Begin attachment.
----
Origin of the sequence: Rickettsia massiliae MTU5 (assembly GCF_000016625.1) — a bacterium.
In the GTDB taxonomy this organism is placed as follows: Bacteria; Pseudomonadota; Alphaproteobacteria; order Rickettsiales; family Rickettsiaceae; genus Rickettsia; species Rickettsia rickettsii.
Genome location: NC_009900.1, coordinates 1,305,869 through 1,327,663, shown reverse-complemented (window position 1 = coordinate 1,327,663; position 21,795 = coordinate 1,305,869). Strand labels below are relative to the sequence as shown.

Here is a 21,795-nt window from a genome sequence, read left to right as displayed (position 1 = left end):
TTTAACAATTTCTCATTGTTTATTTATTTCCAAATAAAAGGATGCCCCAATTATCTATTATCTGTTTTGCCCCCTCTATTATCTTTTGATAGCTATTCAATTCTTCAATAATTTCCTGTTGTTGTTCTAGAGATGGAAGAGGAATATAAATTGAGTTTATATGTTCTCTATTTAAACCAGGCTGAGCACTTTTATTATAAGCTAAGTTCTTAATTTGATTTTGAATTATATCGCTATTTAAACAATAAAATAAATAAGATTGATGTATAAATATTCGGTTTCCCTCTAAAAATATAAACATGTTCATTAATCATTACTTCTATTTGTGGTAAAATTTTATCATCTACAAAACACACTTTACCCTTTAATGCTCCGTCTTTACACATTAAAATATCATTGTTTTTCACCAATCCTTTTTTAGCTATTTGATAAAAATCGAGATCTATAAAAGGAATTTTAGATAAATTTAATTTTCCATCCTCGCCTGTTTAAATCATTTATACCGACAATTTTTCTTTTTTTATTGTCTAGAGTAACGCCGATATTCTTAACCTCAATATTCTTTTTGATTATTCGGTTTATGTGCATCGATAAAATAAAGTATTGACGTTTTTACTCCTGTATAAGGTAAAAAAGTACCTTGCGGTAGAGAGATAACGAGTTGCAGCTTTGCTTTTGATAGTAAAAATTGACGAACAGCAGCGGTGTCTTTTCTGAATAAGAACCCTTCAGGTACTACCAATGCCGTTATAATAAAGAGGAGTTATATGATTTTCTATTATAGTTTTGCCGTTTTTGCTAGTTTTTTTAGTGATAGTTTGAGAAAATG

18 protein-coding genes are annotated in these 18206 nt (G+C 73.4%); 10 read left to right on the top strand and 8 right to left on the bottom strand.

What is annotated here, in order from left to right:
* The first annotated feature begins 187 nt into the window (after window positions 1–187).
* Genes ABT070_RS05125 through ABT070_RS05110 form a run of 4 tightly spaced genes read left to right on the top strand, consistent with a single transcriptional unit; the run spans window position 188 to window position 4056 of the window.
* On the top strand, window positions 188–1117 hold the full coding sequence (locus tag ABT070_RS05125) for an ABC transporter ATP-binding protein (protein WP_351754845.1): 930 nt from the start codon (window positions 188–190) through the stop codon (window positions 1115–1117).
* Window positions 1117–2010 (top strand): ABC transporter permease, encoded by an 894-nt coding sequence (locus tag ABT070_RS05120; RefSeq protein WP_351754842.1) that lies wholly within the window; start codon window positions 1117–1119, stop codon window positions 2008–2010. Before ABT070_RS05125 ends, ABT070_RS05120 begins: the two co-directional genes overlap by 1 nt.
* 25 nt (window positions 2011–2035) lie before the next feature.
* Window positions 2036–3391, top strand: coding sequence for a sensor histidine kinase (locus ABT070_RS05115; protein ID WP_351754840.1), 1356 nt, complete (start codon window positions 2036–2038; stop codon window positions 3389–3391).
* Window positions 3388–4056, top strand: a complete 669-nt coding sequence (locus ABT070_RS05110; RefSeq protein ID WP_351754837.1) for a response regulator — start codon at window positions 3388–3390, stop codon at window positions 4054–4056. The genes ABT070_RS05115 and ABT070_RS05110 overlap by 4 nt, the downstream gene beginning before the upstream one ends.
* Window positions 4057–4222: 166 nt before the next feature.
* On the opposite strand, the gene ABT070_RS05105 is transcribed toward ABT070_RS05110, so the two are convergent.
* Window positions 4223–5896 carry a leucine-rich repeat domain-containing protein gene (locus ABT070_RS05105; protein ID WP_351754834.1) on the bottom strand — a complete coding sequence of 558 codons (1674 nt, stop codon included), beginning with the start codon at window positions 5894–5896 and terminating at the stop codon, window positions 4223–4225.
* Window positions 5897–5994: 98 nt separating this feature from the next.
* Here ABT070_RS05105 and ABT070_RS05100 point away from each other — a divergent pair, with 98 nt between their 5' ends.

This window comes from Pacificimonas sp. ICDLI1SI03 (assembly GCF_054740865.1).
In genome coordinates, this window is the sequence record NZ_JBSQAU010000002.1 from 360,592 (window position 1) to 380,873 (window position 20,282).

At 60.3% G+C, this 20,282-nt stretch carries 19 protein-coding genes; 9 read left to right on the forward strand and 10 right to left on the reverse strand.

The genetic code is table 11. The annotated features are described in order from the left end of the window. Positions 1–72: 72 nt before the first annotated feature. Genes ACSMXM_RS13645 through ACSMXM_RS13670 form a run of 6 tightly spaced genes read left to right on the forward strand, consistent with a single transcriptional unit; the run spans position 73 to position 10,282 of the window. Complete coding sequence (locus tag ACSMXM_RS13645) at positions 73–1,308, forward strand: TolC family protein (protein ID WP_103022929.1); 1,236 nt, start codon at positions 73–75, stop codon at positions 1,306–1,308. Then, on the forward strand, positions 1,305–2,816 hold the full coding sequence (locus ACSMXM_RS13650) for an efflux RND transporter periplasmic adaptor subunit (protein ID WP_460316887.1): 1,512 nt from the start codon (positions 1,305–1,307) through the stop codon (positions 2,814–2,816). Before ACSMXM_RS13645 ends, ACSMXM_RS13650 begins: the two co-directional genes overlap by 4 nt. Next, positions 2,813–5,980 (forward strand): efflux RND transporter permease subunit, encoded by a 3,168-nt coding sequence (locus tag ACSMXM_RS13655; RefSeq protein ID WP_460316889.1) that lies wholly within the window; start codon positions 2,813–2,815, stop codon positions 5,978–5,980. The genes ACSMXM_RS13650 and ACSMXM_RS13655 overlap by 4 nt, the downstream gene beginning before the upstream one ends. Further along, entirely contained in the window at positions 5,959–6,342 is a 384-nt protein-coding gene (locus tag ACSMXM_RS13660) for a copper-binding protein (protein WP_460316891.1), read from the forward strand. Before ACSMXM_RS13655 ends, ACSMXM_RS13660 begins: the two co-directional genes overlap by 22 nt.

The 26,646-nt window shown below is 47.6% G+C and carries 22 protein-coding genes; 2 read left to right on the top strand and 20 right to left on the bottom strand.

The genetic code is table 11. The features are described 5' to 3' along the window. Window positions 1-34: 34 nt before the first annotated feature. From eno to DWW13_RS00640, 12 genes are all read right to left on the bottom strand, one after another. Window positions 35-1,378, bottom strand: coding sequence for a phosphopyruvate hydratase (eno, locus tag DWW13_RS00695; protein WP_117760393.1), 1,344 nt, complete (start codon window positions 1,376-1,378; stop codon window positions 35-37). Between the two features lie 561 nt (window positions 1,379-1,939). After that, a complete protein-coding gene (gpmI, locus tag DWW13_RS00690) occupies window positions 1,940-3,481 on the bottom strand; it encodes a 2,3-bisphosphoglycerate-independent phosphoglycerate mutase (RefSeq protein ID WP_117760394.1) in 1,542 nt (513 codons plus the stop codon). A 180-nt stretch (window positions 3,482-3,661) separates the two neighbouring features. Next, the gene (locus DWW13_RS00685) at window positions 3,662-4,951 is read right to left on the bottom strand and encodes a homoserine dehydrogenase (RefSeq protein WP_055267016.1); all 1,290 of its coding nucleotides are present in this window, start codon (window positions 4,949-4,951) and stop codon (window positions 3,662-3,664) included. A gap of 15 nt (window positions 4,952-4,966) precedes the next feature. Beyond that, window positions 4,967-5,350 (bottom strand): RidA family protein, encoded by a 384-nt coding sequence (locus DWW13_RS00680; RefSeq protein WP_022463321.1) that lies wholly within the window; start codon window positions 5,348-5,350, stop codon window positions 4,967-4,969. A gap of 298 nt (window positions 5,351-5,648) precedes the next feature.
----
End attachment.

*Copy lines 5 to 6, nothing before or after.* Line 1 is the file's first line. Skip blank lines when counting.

TTTAACAATTTCTCATTGTTTATTTATTTCCAAATAAAAGGATGCCCCAATTATCTATTATCTGTTTTGCCCCCTCTATTATCTTTTGATAGCTATTCAATTCTTCAATAATTTCCTGTTGTTGTTCTAGAGATGGAAGAGGAATATAAATTGAGTTTATATGTTCTCTATTTAAACCAGGCTGAGCACTTTTATTATAAGCTAAGTTCTTAATTTGATTTTGAATTATATCGCTATTTAAACAATAAAATAAATAAGATTGATGTATAAATATTCGGTTTCCCTCTAAAAATATAAACATGTTCATTAATCATTACTTCTATTTGTGGTAAAATTTTATCATCTACAAAACACACTTTACCCTTTAATGCTCCGTCTTTACACATTAAAATATCATTGTTTTTCACCAATCCTTTTTTAGCTATTTGATAAAAATCGAGATCTATAAAAGGAATTTTAGATAAATTTAATTTTCCATCCTCGCCTGTTTAAATCATTTATACCGACAATTTTTCTTTTTTTATTGTCTAGAGTAACGCCGATATTCTTAACCTCAATATTCTTTTTGATTATTCGGTTTATGTGCATCGATAAAATAAAGTATTGACGTTTTTACTCCTGTATAAGGTAAAAAAGTACCTTGCGGTAGAGAGATAACGAGTTGCAGCTTTGCTTTTGATAGTAAAAATTGACGAACAGCAGCGGTGTCTTTTCTGAATAAGAACCCTTCAGGTACTACCAATGCCGTTATAATAAAGAGGAGTTATATGATTTTCTATTATAGTTTTGCCGTTTTTGCTAGTTTTTTTAGTGATAGTTTGAGAAAATG

18 protein-coding genes are annotated in these 18206 nt (G+C 73.4%); 10 read left to right on the top strand and 8 right to left on the bottom strand.